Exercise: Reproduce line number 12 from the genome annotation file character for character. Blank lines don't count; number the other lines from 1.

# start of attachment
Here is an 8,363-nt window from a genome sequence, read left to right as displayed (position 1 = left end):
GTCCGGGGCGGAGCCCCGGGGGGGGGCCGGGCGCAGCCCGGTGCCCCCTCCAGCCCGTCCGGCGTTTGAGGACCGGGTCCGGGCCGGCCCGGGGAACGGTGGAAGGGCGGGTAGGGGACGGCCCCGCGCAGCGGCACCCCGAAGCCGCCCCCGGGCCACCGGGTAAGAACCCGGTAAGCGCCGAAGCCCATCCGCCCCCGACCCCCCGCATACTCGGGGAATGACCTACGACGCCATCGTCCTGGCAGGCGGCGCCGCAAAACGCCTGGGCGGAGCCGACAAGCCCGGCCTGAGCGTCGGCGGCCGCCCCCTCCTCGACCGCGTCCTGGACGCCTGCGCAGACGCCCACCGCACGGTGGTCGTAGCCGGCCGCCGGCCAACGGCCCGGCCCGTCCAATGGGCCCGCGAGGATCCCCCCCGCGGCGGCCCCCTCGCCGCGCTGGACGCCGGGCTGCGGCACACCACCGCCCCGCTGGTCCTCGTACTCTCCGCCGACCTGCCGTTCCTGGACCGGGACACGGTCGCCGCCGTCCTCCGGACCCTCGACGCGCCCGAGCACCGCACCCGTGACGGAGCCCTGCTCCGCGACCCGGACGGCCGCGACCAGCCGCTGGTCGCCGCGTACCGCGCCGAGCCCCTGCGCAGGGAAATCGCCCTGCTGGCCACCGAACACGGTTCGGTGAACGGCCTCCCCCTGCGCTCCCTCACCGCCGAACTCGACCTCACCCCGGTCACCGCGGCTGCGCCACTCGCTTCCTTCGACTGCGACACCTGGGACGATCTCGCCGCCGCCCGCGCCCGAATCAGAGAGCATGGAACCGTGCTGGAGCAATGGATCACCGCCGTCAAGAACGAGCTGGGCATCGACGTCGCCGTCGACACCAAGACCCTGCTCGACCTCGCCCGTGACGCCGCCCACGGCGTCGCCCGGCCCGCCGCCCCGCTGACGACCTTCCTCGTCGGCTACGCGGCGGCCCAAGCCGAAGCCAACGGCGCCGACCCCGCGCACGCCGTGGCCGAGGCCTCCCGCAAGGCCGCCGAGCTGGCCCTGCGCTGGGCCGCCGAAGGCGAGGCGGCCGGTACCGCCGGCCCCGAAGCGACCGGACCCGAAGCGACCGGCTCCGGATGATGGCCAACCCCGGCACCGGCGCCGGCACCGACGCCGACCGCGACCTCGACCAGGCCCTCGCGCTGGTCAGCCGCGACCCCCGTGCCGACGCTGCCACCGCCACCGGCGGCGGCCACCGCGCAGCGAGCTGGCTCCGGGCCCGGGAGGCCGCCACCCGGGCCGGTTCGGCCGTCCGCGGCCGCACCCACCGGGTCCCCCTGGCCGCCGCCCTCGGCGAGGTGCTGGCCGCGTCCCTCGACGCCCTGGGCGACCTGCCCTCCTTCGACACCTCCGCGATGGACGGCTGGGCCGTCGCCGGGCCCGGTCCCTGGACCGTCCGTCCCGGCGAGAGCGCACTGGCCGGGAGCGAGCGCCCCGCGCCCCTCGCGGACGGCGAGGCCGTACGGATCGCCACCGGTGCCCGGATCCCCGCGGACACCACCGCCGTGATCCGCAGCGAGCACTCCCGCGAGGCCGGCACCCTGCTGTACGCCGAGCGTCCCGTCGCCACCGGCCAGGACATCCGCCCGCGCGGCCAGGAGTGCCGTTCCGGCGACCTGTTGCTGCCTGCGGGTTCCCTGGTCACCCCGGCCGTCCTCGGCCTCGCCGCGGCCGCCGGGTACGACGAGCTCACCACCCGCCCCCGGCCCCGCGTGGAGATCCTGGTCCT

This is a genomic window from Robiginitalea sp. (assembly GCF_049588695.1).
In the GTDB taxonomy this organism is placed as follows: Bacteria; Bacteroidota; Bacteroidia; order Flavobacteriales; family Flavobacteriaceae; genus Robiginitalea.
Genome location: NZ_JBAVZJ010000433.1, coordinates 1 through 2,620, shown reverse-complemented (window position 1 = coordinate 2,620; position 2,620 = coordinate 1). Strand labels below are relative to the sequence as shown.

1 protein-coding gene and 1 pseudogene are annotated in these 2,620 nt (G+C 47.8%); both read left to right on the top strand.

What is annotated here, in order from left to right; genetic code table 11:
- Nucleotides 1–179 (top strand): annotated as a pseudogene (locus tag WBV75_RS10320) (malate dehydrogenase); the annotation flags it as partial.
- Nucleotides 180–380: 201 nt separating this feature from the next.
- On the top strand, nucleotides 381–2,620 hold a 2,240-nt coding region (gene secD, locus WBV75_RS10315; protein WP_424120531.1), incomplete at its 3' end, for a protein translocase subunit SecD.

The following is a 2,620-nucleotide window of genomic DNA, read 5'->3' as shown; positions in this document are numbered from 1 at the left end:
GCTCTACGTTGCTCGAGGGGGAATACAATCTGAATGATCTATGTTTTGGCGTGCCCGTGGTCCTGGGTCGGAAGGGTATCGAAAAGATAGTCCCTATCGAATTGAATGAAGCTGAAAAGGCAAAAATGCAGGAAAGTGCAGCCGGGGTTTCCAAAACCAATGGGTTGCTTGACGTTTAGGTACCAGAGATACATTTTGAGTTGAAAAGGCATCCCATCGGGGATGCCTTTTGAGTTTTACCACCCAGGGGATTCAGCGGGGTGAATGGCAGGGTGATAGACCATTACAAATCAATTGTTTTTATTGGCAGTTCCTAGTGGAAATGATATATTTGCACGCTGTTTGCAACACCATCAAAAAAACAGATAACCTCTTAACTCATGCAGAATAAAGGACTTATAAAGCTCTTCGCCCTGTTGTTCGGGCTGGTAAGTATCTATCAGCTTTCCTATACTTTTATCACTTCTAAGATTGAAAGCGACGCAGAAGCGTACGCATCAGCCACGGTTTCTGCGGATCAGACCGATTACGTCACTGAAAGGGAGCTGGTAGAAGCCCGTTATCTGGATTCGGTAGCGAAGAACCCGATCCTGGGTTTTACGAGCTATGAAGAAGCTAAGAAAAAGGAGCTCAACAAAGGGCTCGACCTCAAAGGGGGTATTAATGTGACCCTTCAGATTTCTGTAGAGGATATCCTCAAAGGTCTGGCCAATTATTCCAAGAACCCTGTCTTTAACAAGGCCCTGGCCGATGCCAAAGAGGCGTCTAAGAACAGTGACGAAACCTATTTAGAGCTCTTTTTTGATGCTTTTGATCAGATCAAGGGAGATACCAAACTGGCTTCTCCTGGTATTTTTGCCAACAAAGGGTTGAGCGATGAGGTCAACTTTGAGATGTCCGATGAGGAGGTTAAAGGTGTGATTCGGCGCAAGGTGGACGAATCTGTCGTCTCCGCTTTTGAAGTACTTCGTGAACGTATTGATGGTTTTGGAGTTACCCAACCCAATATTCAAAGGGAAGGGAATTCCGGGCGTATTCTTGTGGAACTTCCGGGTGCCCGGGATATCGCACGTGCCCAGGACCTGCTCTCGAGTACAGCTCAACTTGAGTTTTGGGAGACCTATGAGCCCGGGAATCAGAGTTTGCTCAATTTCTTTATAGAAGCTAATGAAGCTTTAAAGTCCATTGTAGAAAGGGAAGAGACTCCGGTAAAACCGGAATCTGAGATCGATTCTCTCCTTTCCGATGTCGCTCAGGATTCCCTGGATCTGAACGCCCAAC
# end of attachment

GCTCTACGTTGCTCGAGGGGGAATACAATCTGAATGATCTATGTTTTGGCGTGCCCGTGGTCCTGGGTCGGAAGGGTATCGAAAAGATAGTCCCTATCGAATTGAATGAAGCTGAAAAGGCAAAAATGCAGGAAAGTGCAGCCGGGGTTTCCAAAACCAATGGGTTGCTTGACGTTTAGGTACCAGAGATACATTTTGAGTTGAAAAGGCATCCCATCGGGGATGCCTTTTGAGTTTTACCACCCAGGGGATTCAGCGGGGTGAATGGCAGGGTGATAGACCATTACAAATCAATTGTTTTTATTGGCAGTTCCTAGTGGAAATGATATATTTGCACGCTGTTTGCAACACCATCAAAAAAACAGATAACCTCTTAACTCATGCAGAATAAAGGACTTATAAAGCTCTTCGCCCTGTTGTTCGGGCTGGTAAGTATCTATCAGCTTTCCTATACTTTTATCACTTCTAAGATTGAAAGCGACGCAGAAGCGTACGCATCAGCCACGGTTTCTGCGGATCAGACCGATTACGTCACTGAAAGGGAGCTGGTAGAAGCCCGTTATCTGGATTCGGTAGCGAAGAACCCGATCCTGGGTTTTACGAGCTATGAAGAAGCTAAGAAAAAGGAGCTCAACAAAGGGCTCGACCTCAAAGGGGGTATTAATGTGACCCTTCAGATTTCTGTAGAGGATATCCTCAAAGGTCTGGCCAATTATTCCAAGAACCCTGTCTTTAACAAGGCCCTGGCCGATGCCAAAGAGGCGTCTAAGAACAGTGACGAAACCTATTTAGAGCTCTTTTTTGATGCTTTTGATCAGATCAAGGGAGATACCAAACTGGCTTCTCCTGGTATTTTTGCCAACAAAGGGTTGAGCGATGAGGTCAACTTTGAGATGTCCGATGAGGAGGTTAAAGGTGTGATTCGGCGCAAGGTGGACGAATCTGTCGTCTCCGCTTTTGAAGTACTTCGTGAACGTATTGATGGTTTTGGAGTTACCCAACCCAATATTCAAAGGGAAGGGAATTCCGGGCGTATTCTTGTGGAACTTCCGGGTGCCCGGGATATCGCACGTGCCCAGGACCTGCTCTCGAGTACAGCTCAACTTGAGTTTTGGGAGACCTATGAGCCCGGGAATCAGAGTTTGCTCAATTTCTTTATAGAAGCTAATGAAGCTTTAAAGTCCATTGTAGAAAGGGAAGAGACTCCGGTAAAACCGGAATCTGAGATCGATTCTCTCCTTTCCGATGTCGCTCAGGATTCCCTGGATCTGAACGCCCAAC